Kara Blankner, a public health expert at the Jane Bancroft Robinson Foundation, was the driving force for using this powerful framework in our community. A veteran of nonprofit work and community philanthropy for about 20 years, she refined what she learned working to reverse childhood obesity at the Robert Wood Johnson Foundation and helping to build the field of health impact assessments in the U.S. from her role at The Pew Charitable Trusts.
The most important lesson was that successful community initiatives must have meaningful and authentic stakeholder engagement. The insights and voices of those impacted must be central to the strategies and interventions that are implemented. That became the guiding approach for Black Women Thriving East of the River. Kara had seen it be effective more than once.
As a member of the Washington Region Food Funders, a D.C.-area affinity funders group, Kara helped lead a team of collaborators tasked with creating more equitable and inclusive food system reforms in the Chesapeake Foodshed. For two years, she collaborated closely with partners to develop a framework for realizing these goals. The “Community Ownership, Empowerment and Prosperity Pilot” paid community members and food-system innovators for their time and expertise to develop solutions and recommendations.
The scope of their work and outcomes for the pilot were impressive. “It blew me away,” Kara says.
She tapped these experiences to imagine an innovative approach to finding community solutions to the challenges women face living East of the Anacostia River. She called it the “Strategic Design Initiative,” because, as the name suggested, it was an effort strategically designed to realize positive impact. For several months, Kara consulted with community leaders, refining the model with each new meeting.
Finally, she pitched the vision to Robert “Bob” Sloan, the founding chief executive officer of the Jane Bancroft Robinson Foundation, and the Foundation’s board of directors. Despite a significant departure from the traditional philanthropic grant-making approach, Foundation leaders approved this innovative vision for improving life outcomes for Black women living East of the River.
Put simply, the Strategic Design Initiative is a groundbreaking approach to achieving meaningful inclusivity, disrupting the status quo, and dismantling inequitable systems.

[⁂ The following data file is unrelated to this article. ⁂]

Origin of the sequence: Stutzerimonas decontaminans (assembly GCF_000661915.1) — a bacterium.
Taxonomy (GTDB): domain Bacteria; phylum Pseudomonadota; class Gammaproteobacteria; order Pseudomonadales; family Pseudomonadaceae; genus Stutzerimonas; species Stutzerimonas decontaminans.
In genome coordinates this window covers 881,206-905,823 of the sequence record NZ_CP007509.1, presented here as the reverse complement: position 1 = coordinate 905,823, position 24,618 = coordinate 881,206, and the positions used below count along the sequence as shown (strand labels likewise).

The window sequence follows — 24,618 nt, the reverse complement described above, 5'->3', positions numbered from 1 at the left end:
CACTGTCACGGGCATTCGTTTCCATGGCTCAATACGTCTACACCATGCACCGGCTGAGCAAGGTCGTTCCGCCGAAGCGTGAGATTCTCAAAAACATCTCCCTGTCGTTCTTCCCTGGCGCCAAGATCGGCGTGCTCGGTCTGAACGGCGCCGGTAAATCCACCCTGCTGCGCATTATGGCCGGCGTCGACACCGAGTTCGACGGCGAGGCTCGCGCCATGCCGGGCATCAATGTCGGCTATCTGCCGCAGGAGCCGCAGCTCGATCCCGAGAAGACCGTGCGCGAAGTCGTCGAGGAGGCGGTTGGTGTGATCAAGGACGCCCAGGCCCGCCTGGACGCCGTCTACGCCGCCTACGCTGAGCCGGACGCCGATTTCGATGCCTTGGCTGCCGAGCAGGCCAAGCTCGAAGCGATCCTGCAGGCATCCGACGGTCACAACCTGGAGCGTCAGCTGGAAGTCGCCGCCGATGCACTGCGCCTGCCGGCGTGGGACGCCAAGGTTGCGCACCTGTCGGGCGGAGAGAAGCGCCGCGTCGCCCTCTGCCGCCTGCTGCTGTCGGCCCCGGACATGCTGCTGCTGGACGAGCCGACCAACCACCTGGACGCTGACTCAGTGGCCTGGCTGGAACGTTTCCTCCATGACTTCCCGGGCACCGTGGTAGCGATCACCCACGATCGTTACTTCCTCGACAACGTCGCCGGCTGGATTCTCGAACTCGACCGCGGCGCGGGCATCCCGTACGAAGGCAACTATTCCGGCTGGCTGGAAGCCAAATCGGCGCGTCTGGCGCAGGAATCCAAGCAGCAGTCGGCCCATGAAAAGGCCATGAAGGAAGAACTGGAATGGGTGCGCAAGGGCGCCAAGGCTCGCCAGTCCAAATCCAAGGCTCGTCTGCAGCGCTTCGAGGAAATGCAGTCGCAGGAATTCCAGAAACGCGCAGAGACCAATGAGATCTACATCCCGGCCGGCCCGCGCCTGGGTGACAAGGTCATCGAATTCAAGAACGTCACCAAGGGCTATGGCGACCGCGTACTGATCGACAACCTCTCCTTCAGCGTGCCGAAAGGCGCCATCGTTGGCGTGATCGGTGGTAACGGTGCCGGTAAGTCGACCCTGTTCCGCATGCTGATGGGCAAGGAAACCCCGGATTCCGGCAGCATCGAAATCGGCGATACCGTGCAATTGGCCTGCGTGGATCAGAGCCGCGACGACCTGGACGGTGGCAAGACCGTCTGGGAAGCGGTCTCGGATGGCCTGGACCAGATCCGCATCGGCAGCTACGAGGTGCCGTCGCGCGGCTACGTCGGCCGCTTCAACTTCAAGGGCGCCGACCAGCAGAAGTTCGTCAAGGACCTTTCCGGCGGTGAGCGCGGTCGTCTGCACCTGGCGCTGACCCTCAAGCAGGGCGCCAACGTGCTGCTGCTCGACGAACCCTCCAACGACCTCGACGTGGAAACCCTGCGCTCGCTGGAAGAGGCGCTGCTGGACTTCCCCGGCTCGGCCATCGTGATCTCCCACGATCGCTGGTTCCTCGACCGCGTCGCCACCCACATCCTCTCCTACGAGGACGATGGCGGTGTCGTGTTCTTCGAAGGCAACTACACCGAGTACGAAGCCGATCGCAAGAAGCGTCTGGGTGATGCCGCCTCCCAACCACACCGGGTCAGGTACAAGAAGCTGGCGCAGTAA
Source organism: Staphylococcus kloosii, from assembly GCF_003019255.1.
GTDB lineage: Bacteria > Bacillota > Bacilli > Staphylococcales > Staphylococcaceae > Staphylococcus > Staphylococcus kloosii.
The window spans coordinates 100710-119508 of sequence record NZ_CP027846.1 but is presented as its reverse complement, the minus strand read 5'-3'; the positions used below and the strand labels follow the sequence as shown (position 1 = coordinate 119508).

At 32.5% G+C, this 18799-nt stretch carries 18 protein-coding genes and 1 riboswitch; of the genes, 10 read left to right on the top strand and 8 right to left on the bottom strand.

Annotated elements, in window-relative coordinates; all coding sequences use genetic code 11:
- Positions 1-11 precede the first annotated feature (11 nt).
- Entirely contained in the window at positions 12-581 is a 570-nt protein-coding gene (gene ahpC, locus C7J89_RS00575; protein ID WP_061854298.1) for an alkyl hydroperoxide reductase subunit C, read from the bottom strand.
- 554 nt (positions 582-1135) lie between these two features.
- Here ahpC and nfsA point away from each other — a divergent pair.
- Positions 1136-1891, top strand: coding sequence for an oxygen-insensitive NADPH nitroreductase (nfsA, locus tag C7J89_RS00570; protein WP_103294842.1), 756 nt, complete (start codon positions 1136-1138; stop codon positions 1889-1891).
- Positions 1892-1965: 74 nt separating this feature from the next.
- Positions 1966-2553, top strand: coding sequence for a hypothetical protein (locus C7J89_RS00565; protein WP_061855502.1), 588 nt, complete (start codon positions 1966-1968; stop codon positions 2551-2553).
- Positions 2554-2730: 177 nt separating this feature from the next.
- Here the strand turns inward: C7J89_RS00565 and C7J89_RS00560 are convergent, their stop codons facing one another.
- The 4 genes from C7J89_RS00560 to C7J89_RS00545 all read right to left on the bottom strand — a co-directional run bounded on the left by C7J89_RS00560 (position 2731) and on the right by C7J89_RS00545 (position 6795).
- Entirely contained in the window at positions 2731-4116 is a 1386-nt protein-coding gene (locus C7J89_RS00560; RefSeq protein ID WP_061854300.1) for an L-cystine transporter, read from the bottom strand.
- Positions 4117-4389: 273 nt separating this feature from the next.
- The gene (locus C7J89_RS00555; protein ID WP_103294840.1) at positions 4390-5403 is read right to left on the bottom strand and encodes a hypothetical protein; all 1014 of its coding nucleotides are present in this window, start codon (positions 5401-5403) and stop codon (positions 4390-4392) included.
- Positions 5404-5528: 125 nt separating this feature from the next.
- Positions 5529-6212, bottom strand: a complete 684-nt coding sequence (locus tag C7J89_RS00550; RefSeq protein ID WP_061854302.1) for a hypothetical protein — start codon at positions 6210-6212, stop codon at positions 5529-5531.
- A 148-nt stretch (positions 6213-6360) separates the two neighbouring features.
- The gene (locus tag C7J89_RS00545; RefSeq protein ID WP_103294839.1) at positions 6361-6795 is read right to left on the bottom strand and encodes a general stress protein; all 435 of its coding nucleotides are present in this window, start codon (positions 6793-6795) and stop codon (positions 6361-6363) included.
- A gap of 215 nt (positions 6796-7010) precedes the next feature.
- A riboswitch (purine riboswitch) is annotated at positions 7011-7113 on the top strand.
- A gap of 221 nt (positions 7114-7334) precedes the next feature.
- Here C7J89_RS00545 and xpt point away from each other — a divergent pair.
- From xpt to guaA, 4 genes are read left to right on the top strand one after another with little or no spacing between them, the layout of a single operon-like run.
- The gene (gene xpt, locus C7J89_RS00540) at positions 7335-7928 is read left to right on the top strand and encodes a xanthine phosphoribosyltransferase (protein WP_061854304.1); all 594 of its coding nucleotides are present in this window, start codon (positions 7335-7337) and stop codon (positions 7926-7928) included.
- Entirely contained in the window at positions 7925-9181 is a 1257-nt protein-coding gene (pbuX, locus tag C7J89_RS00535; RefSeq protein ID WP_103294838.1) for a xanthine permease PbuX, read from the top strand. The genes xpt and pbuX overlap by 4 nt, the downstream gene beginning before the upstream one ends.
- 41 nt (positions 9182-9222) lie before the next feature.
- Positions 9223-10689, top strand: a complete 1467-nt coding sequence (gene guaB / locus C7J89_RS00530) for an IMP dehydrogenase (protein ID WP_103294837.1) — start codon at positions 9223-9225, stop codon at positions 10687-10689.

It uniquely centers us – the community members – in forging solutions that effectively address the systemic inequities we face. This model brings together community leaders and individuals impacted by the barriers and conditions that Black Women Thriving East of the River is addressing.
Specifically, the initiative developed a series of actionable interventions targeting root causes of our community’s most prevalent challenges. Leaders anchored in the community are encouraged, elevated, and resourced to champion transformational change critical to designing and implementing solutions that will lead to a more equitable and just society in Wards 7 & 8.
Further, the model called for a taskforce with issue-specific workgroups collaborating in a structured process to develop comprehensive plans for action. Our workgroups develop roadmaps to execute equity-focused strategies in the community.
The approach worked in partnership with Black women living in Wards 7 & 8 and the community-based organizations that serve them. The human-centered, place-based approach partnered with 28 women, nearly 80% of whom live in Wards 7 or 8, are native Washingtonians, share generational family ties to the community and/or founded grassroots organizations anchored in the community. This group of exceptional women represent 20+ non-profits located East of the River or serving residents there.
We are providing philanthropy leaders and others a model for taking community engagement to new levels, while pursuing transformational change that can build equity in communities and counter the effects of racism. It is an approach that can be replicated across all health, social, and economic sectors, and communities can adapt it to their own context. In short, it is a comprehensive framework that can bolster the success of racial equity work and be applied to any issue or geographic area.
The Strategic Design Initiative approach has arrived East of the River and is a major component in enhancing life outcomes for Black women here.
A New Model for Philanthropy
The Strategic Design Initiative means a new way of doing things for philanthropy, a model for increasing racial equity, balancing the power dynamics, and practicing intentional inclusivity.
It’s a way for philanthropy to walk the talk and invest in community-driven solutions that get at the root causes of the inequities that we see. Using this approach, the community designs the strategies and interventions that we collectively implement to improve mortality rates and career trajectories for Black women living East of the River.
2023 Path to Quality Jobs & Health Equity Report
Learn How You Can Implement the SDI
Contact Kara Blanker: firstname.lastname@example.org